Moreelse was born around 1603 in Zundert and died October 1634 during a plague epidemic in his hometown. Like Dirck van Barburen and Henk ter Brugghen he belonged to the Utrecht school of Carravigisti, and like them, he had visited Rome to study Caravaggio’s work firsthand.
The Greek philosopher we see in the painting is Democritus, who, together with his mentor Leucippus, is well known for his theory of Atomism. He is also known as the laughing philosopher. Compared to his achievements in philosophy his reputation as the laughing philosopher seems to be largely based on anecdotal stories than on his work. It was further fuelled by paintings like this one (Antoine Coypel, Diego Velazquez and Rembrandt van Rijn also painted portraits of him, but none of them as exuberant as this one).
Classicist Mary Beard explains in Confronting the Classics,
“The most revealing ancient discussion of Democritus’ laughing habit is found in an epistolary novel of Roman date, included among the so-called Letters of Hippocrates – a collection ascribed to the legendary founding father of Greek medicine, but in fact written centuries after his death. The fictional exchanges in this novel tell the story of Hippocrates’ encounter with Democritus. In the philosopher’s home city, his compatriots had become concerned at the way he laughed at everything he came across (from funerals to political success) and concluded that he must be mad. So they summoned the most famous doctor in the world to cure him. When Hippocrates arrived, however, he soon discovered that Democritus was saner than his fellow citizens. For he alone had recognised the absurdity of human existence and was therefore entirely justified in laughing at it.”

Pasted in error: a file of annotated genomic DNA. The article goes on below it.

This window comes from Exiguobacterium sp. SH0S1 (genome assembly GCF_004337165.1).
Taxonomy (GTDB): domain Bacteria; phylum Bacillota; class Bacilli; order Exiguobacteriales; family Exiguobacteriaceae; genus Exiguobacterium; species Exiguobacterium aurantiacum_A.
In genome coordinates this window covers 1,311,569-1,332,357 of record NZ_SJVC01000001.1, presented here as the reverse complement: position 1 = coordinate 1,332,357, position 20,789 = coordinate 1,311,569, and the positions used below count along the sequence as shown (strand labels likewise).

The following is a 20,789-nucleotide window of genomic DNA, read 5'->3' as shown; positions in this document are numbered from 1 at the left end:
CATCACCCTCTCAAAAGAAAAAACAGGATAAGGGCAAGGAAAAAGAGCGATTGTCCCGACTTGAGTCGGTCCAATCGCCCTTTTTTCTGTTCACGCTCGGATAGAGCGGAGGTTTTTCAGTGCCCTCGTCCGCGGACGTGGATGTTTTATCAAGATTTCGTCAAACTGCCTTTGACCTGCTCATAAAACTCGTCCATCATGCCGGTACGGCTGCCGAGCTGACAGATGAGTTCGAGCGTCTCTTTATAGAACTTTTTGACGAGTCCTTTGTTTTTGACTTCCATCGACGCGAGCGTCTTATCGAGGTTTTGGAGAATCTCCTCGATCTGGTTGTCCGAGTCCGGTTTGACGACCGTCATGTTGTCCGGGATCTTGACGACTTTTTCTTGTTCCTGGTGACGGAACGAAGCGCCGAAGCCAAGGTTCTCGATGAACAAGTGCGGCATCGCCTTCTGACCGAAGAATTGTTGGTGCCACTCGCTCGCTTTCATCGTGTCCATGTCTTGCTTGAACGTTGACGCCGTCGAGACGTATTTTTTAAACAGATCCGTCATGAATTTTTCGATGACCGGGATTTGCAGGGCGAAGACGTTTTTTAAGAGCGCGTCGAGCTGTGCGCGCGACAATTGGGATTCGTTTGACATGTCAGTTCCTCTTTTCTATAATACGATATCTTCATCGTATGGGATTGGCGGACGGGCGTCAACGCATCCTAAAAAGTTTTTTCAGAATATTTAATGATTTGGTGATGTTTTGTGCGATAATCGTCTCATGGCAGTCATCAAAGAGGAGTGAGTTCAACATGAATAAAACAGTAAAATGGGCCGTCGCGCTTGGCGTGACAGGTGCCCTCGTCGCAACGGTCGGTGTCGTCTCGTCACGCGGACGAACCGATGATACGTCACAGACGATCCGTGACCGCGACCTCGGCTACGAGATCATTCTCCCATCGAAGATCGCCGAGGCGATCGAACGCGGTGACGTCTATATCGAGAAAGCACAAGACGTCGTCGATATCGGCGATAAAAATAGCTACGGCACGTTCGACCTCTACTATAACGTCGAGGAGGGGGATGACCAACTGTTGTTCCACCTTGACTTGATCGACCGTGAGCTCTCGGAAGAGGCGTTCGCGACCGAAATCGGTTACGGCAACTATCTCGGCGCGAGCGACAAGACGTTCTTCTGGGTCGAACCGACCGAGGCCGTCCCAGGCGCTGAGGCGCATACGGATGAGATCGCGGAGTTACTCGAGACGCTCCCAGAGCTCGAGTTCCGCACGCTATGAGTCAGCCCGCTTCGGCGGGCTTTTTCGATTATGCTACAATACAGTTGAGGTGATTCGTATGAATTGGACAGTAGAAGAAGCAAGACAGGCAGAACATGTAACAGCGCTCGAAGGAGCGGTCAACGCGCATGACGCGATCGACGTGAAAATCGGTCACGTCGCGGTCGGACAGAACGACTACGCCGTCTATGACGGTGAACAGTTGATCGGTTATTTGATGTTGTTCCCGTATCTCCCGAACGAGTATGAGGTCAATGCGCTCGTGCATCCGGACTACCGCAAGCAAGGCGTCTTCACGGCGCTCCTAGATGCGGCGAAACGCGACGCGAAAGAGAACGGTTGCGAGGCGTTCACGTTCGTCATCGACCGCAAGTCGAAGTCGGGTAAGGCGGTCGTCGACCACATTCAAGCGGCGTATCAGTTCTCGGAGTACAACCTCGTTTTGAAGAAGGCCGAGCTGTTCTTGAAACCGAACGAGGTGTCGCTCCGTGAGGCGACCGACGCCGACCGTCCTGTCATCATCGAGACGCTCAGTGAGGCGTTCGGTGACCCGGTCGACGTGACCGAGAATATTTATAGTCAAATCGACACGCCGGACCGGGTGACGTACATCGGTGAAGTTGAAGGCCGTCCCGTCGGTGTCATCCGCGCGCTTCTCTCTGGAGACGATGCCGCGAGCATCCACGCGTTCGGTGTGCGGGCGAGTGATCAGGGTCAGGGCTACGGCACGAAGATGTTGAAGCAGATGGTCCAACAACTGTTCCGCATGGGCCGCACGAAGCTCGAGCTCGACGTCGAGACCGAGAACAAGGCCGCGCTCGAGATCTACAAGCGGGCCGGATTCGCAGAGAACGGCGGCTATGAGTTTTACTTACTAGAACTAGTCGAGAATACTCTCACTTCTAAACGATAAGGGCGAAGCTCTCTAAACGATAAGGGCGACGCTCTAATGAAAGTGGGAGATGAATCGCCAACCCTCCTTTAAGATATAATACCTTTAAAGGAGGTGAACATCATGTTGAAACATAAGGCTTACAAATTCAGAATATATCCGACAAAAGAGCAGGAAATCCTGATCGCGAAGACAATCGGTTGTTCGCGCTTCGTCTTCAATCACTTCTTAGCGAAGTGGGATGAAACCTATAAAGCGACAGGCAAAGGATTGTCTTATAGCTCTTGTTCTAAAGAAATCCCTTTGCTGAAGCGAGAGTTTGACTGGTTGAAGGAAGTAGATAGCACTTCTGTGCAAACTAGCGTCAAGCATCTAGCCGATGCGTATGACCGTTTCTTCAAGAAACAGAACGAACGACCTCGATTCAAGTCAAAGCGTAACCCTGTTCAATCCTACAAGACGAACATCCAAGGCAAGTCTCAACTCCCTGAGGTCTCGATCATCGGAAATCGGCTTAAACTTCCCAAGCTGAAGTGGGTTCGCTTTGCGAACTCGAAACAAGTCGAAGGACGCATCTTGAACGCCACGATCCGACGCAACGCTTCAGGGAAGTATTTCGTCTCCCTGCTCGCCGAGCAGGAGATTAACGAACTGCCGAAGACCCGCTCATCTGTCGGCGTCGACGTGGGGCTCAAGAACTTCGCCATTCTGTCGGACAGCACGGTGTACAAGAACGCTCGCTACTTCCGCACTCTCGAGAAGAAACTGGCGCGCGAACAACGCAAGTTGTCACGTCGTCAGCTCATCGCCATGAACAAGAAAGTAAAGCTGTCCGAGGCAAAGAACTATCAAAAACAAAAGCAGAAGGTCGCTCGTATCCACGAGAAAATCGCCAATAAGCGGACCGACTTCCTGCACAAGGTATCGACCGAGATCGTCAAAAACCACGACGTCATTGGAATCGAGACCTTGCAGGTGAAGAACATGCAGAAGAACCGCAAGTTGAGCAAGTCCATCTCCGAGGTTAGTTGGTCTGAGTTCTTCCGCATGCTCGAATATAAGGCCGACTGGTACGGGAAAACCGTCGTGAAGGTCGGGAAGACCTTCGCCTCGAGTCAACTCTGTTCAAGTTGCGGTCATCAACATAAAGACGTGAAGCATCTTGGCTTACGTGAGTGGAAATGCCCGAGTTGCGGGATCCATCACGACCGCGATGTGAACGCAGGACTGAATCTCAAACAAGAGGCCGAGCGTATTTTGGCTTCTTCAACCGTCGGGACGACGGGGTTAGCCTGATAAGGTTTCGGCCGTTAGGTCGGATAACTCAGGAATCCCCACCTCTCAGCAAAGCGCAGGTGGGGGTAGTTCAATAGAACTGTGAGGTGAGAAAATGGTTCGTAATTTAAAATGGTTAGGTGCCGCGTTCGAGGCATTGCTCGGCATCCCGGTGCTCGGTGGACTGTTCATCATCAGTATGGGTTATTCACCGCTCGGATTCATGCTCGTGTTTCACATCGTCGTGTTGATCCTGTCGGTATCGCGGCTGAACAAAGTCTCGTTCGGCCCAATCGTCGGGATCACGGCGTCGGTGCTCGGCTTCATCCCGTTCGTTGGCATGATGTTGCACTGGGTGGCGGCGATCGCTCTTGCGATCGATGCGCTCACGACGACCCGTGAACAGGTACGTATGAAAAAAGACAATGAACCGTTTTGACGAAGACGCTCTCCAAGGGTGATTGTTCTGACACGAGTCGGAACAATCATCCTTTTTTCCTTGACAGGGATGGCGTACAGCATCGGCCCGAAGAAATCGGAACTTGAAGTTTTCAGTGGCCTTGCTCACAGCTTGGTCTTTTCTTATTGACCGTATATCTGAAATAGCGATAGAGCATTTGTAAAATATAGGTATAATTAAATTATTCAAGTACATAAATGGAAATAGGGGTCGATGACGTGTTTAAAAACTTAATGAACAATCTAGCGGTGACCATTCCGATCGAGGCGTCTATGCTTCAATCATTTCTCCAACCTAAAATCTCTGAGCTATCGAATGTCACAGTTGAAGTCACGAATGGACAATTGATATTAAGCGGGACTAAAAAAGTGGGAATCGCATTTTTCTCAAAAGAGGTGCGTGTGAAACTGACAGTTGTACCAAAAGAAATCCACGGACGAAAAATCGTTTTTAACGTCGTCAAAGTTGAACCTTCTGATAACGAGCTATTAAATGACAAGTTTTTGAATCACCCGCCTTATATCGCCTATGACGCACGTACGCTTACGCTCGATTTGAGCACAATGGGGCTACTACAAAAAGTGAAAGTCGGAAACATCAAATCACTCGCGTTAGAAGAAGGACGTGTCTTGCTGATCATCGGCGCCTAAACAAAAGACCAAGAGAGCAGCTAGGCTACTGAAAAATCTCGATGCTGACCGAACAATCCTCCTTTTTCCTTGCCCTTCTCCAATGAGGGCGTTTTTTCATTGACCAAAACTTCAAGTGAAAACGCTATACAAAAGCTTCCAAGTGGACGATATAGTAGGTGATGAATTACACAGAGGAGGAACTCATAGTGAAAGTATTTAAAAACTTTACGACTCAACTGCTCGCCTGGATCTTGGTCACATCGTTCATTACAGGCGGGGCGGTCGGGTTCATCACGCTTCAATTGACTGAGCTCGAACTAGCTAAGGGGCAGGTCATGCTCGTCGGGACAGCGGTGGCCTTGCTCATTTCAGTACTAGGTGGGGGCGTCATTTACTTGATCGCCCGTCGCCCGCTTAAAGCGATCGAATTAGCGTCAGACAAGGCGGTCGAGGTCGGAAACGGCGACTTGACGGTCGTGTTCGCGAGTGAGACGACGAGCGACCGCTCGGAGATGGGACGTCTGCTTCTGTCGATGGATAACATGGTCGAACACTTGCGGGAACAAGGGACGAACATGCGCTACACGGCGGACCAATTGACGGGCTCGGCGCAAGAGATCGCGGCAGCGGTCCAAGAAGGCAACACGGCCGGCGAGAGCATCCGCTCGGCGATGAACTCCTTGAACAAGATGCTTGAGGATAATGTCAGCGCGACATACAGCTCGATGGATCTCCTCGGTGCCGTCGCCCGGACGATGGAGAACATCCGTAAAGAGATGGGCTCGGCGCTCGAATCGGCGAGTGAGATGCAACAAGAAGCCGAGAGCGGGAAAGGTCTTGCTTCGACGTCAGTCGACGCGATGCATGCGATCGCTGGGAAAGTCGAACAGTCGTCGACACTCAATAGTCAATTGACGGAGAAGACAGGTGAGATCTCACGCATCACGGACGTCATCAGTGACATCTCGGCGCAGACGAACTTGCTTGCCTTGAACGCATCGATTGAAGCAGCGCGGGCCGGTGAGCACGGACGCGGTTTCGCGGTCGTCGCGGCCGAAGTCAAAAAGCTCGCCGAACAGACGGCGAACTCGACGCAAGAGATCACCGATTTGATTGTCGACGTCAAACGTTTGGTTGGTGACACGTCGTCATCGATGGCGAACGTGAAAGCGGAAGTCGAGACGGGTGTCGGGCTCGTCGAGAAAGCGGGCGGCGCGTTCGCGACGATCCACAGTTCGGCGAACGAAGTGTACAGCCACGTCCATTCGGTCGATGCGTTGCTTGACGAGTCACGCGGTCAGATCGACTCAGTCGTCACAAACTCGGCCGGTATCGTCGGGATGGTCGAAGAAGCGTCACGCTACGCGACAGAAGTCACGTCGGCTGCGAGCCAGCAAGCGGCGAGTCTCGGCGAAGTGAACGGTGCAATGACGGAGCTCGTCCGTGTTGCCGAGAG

Moreelse made a number of versions of Democritus using different angles and different colours, the one above is made in the same period and can be seen in The Mauritshuis in The Hague.